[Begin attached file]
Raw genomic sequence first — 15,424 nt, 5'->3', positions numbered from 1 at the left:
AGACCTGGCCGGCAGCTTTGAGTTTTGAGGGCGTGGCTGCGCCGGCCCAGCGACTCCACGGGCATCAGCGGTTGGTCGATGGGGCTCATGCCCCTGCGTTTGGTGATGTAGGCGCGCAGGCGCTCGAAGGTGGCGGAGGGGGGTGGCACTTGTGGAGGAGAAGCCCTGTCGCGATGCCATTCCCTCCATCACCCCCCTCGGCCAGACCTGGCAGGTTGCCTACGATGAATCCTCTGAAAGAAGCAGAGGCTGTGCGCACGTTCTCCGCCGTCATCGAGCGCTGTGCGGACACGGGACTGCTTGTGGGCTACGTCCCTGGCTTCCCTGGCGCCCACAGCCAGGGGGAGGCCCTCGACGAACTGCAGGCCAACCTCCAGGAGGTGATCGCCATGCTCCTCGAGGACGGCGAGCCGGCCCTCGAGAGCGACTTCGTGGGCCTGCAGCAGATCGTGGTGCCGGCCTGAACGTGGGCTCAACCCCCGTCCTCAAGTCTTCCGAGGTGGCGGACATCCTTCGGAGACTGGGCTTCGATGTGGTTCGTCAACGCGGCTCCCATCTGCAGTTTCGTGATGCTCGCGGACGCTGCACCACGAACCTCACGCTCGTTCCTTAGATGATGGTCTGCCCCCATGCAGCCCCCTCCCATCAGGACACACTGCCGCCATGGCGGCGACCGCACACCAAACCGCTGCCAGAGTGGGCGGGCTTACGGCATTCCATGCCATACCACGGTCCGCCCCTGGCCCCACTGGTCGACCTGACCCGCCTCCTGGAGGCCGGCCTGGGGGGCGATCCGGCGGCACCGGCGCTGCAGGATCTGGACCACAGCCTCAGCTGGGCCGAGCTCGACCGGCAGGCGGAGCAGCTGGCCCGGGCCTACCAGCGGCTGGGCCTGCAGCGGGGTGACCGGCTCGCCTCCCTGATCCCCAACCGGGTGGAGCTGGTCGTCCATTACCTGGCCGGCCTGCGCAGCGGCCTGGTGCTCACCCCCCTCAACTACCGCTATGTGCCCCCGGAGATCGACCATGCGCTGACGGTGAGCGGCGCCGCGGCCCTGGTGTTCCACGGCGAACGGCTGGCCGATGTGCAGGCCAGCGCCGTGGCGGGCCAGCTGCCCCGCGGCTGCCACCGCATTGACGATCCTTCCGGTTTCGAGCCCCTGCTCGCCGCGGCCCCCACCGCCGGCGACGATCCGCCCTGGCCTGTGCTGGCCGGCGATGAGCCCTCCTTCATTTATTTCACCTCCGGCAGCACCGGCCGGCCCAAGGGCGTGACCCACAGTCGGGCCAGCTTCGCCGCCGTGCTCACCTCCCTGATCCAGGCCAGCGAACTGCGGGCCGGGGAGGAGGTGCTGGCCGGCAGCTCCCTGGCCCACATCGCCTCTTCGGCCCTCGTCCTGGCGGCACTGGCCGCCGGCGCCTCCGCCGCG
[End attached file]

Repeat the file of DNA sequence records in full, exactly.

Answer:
Raw genomic sequence first — 15,424 nt, 5'->3', positions numbered from 1 at the left:
AGACCTGGCCGGCAGCTTTGAGTTTTGAGGGCGTGGCTGCGCCGGCCCAGCGACTCCACGGGCATCAGCGGTTGGTCGATGGGGCTCATGCCCCTGCGTTTGGTGATGTAGGCGCGCAGGCGCTCGAAGGTGGCGGAGGGGGGTGGCACTTGTGGAGGAGAAGCCCTGTCGCGATGCCATTCCCTCCATCACCCCCCTCGGCCAGACCTGGCAGGTTGCCTACGATGAATCCTCTGAAAGAAGCAGAGGCTGTGCGCACGTTCTCCGCCGTCATCGAGCGCTGTGCGGACACGGGACTGCTTGTGGGCTACGTCCCTGGCTTCCCTGGCGCCCACAGCCAGGGGGAGGCCCTCGACGAACTGCAGGCCAACCTCCAGGAGGTGATCGCCATGCTCCTCGAGGACGGCGAGCCGGCCCTCGAGAGCGACTTCGTGGGCCTGCAGCAGATCGTGGTGCCGGCCTGAACGTGGGCTCAACCCCCGTCCTCAAGTCTTCCGAGGTGGCGGACATCCTTCGGAGACTGGGCTTCGATGTGGTTCGTCAACGCGGCTCCCATCTGCAGTTTCGTGATGCTCGCGGACGCTGCACCACGAACCTCACGCTCGTTCCTTAGATGATGGTCTGCCCCCATGCAGCCCCCTCCCATCAGGACACACTGCCGCCATGGCGGCGACCGCACACCAAACCGCTGCCAGAGTGGGCGGGCTTACGGCATTCCATGCCATACCACGGTCCGCCCCTGGCCCCACTGGTCGACCTGACCCGCCTCCTGGAGGCCGGCCTGGGGGGCGATCCGGCGGCACCGGCGCTGCAGGATCTGGACCACAGCCTCAGCTGGGCCGAGCTCGACCGGCAGGCGGAGCAGCTGGCCCGGGCCTACCAGCGGCTGGGCCTGCAGCGGGGTGACCGGCTCGCCTCCCTGATCCCCAACCGGGTGGAGCTGGTCGTCCATTACCTGGCCGGCCTGCGCAGCGGCCTGGTGCTCACCCCCCTCAACTACCGCTATGTGCCCCCGGAGATCGACCATGCGCTGACGGTGAGCGGCGCCGCGGCCCTGGTGTTCCACGGCGAACGGCTGGCCGATGTGCAGGCCAGCGCCGTGGCGGGCCAGCTGCCCCGCGGCTGCCACCGCATTGACGATCCTTCCGGTTTCGAGCCCCTGCTCGCCGCGGCCCCCACCGCCGGCGACGATCCGCCCTGGCCTGTGCTGGCCGGCGATGAGCCCTCCTTCATTTATTTCACCTCCGGCAGCACCGGCCGGCCCAAGGGCGTGACCCACAGTCGGGCCAGCTTCGCCGCCGTGCTCACCTCCCTGATCCAGGCCAGCGAACTGCGGGCCGGGGAGGAGGTGCTGGCCGGCAGCTCCCTGGCCCACATCGCCTCTTCGGCCCTCGTCCTGGCGGCACTGGCCGCCGGCGCCTCCGCCGCG